To a lower extent it is also the situation of Swiss and Austrian consumers during part of the year when the electricity companies prefer to store inflow in reservoirs in order to sell electricity at high prices during winter or for reserve needs of neighbour markets, rather than to produce and supply them. Hydro power producers in Austria are happy to supply German networks with reserve power to compensate for fluctuations of wind energy at an increasing rate. This leads to windfall profits in Austria because the marginal capacity in Germany is gas-fired and has a much higher variable cost.
To conclude, market integration raises a key issue concerning consumers’ interests in countries enjoying large low cost production capacities at the moment of the market liberalisation and integration. Generally, the rationale for the open market approach makes sense if enough freedom of choice exists so that considerable production reallocation effects can be expected. If there are too many restrictions in the system, market opening will lead to redistribution without any reallocation.
This makes legitimate to contemplate redistributive compensations towards local consumers in countries which benefited from low cost producers. In the European and national conflicts on regulated tariffs which remain in some countries among which France, it could not be heretic to take into account that market integration of electricity industries cannot intrinsically have positive effects on prices to final consumers in short term as well as in long term because efficient technology development is constrained everywhere. It has only significant positive effects on revenues of companies and their shareholders profit. It is not exactly a convincing result for the consumers of countries with low cost productions, particularly when they understand that their sacrifice is useless.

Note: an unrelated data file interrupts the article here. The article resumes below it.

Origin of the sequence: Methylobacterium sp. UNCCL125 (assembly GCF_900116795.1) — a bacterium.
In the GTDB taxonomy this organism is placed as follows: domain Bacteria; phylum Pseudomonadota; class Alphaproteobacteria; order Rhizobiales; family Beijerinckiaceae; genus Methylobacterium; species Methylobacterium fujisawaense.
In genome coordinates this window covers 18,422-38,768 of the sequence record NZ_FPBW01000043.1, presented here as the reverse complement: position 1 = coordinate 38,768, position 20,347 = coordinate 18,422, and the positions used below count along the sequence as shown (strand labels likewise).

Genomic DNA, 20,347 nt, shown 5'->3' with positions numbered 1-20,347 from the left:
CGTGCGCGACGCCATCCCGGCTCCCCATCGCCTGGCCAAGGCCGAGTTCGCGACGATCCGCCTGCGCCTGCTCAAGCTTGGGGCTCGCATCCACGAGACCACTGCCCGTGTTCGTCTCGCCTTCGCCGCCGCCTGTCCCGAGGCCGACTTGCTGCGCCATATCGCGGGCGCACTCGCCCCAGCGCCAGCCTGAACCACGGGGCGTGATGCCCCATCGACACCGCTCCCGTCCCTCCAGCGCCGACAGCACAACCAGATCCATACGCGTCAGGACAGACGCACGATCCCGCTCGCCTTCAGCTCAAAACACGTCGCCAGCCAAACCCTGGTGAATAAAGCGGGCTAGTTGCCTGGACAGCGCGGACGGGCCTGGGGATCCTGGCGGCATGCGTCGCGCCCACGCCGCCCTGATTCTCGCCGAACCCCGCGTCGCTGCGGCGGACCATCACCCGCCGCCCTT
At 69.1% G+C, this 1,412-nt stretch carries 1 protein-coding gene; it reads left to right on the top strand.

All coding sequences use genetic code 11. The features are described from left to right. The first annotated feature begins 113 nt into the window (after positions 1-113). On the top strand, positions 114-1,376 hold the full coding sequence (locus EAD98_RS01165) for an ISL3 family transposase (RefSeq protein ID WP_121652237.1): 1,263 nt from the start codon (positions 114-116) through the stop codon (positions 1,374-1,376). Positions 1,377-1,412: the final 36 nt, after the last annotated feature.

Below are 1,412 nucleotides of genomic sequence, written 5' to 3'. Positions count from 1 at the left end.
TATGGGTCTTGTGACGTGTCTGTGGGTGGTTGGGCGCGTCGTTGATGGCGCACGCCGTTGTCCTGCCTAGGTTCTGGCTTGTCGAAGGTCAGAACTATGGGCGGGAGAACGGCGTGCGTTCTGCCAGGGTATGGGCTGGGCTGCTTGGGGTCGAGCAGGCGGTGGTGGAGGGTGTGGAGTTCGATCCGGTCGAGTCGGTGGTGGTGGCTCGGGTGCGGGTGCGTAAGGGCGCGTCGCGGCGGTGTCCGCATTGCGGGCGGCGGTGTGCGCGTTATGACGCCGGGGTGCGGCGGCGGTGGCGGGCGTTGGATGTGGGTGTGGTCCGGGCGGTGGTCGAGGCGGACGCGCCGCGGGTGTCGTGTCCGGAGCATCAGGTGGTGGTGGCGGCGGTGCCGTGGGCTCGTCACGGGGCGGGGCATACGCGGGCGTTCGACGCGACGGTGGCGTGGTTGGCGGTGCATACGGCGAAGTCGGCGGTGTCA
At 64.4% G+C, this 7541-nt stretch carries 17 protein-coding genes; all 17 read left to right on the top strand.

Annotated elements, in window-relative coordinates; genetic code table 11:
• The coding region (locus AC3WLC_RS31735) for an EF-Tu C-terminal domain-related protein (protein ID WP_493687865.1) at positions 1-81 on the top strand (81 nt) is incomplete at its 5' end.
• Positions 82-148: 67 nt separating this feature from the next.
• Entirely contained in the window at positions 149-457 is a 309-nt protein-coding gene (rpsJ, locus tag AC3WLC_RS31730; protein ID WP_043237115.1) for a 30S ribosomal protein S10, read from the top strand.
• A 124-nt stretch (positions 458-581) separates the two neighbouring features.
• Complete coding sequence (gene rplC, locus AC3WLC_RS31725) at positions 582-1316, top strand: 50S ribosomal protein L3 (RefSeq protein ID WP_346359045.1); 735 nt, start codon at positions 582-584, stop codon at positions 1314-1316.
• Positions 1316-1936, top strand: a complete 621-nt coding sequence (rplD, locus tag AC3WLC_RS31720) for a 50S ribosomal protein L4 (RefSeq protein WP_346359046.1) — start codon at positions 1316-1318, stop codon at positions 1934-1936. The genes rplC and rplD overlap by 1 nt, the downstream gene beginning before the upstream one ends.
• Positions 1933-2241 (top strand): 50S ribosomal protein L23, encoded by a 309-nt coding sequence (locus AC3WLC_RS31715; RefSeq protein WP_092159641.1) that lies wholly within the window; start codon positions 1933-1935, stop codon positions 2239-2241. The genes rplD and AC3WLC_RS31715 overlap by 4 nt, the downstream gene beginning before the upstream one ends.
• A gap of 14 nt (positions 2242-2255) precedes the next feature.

In the long-lasting conflicts on the regulated tariffs, it should be desirable to forget general textbooks on market economics in order to understand the functioning of the own mechanisms of competition on integrated hourly markets. Perhaps the illegality of regulated tariffs to domestic consumers which are also the citizens will appear a not so crucial problem to urgently solve. Indeed what is at stake is the political econonomy of the market reform. To win the acceptation of the reform would need to reallocate scarcity rent in a visible way to citizens. Tax on the historic operator’s revenues and dividends associated to the State’s shareholder position which will be paid to the public budget are a channel of reallocation but it could not be perceived as such by citizens in a country like France. Direct payments from these dividends” to the consumers-citizen, or regulated tariffs which would be designed as payment of drawing rights on existing nuclear assets are two solutions which would perform this catalyst function of reform acceptability.
CIRED (CNRS-Paris) and Gis LARSEN (CIRED-EDF R&D-GRJM)